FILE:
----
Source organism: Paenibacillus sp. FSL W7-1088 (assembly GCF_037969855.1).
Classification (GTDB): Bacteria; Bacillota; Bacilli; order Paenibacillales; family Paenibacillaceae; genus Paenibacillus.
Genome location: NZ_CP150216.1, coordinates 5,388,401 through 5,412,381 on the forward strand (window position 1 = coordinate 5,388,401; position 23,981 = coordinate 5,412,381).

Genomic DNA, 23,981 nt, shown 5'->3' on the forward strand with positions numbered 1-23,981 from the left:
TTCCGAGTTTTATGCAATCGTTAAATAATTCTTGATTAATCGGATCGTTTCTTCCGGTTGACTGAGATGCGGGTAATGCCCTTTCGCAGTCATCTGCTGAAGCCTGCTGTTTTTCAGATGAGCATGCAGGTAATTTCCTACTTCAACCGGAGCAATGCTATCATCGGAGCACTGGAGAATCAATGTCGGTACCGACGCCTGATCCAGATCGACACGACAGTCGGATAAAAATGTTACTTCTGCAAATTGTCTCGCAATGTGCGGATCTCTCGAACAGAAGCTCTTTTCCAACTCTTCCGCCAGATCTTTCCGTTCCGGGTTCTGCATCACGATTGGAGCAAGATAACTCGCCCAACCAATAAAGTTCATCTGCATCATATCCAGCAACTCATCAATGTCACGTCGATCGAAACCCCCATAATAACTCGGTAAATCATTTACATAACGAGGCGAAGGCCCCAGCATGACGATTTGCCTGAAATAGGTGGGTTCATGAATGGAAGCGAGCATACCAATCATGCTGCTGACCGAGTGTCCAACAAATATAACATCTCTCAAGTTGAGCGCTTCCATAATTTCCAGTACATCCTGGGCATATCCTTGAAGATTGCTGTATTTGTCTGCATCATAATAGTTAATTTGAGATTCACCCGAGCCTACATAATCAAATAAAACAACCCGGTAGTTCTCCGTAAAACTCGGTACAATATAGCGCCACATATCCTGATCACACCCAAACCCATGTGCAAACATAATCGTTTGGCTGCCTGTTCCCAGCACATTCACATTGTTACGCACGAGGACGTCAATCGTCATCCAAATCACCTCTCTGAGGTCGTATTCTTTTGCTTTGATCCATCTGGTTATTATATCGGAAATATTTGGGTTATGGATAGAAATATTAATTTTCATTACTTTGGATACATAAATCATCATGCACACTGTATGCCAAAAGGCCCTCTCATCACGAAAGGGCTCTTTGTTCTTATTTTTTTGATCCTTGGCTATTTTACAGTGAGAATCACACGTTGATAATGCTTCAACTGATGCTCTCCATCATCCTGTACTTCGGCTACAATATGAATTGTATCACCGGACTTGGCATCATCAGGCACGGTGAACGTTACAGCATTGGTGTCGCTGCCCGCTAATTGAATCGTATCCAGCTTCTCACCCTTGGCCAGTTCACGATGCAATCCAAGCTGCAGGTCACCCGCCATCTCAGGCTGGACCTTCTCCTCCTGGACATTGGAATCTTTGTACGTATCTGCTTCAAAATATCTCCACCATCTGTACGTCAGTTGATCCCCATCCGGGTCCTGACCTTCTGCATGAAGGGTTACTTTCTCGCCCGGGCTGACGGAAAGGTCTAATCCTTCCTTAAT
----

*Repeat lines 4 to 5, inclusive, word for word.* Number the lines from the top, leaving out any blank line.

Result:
Genomic DNA, 23,981 nt, shown 5'->3' on the forward strand with positions numbered 1-23,981 from the left:
TTCCGAGTTTTATGCAATCGTTAAATAATTCTTGATTAATCGGATCGTTTCTTCCGGTTGACTGAGATGCGGGTAATGCCCTTTCGCAGTCATCTGCTGAAGCCTGCTGTTTTTCAGATGAGCATGCAGGTAATTTCCTACTTCAACCGGAGCAATGCTATCATCGGAGCACTGGAGAATCAATGTCGGTACCGACGCCTGATCCAGATCGACACGACAGTCGGATAAAAATGTTACTTCTGCAAATTGTCTCGCAATGTGCGGATCTCTCGAACAGAAGCTCTTTTCCAACTCTTCCGCCAGATCTTTCCGTTCCGGGTTCTGCATCACGATTGGAGCAAGATAACTCGCCCAACCAATAAAGTTCATCTGCATCATATCCAGCAACTCATCAATGTCACGTCGATCGAAACCCCCATAATAACTCGGTAAATCATTTACATAACGAGGCGAAGGCCCCAGCATGACGATTTGCCTGAAATAGGTGGGTTCATGAATGGAAGCGAGCATACCAATCATGCTGCTGACCGAGTGTCCAACAAATATAACATCTCTCAAGTTGAGCGCTTCCATAATTTCCAGTACATCCTGGGCATATCCTTGAAGATTGCTGTATTTGTCTGCATCATAATAGTTAATTTGAGATTCACCCGAGCCTACATAATCAAATAAAACAACCCGGTAGTTCTCCGTAAAACTCGGTACAATATAGCGCCACATATCCTGATCACACCCAAACCCATGTGCAAACATAATCGTTTGGCTGCCTGTTCCCAGCACATTCACATTGTTACGCACGAGGACGTCAATCGTCATCCAAATCACCTCTCTGAGGTCGTATTCTTTTGCTTTGATCCATCTGGTTATTATATCGGAAATATTTGGGTTATGGATAGAAATATTAATTTTCATTACTTTGGATACATAAATCATCATGCACACTGTATGCCAAAAGGCCCTCTCATCACGAAAGGGCTCTTTGTTCTTATTTTTTTGATCCTTGGCTATTTTACAGTGAGAATCACACGTTGATAATGCTTCAACTGATGCTCTCCATCATCCTGTACTTCGGCTACAATATGAATTGTATCACCGGACTTGGCATCATCAGGCACGGTGAACGTTACAGCATTGGTGTCGCTGCCCGCTAATTGAATCGTATCCAGCTTCTCACCCTTGGCCAGTTCACGATGCAATCCAAGCTGCAGGTCACCCGCCATCTCAGGCTGGACCTTCTCCTCCTGGACATTGGAATCTTTGTACGTATCTGCTTCAAAATATCTCCACCATCTGTACGTCAGTTGATCCCCATCCGGGTCCTGACCTTCTGCATGAAGGGTTACTTTCTCGCCCGGGCTGACGGAAAGGTCTAATCCTTCCTTAAT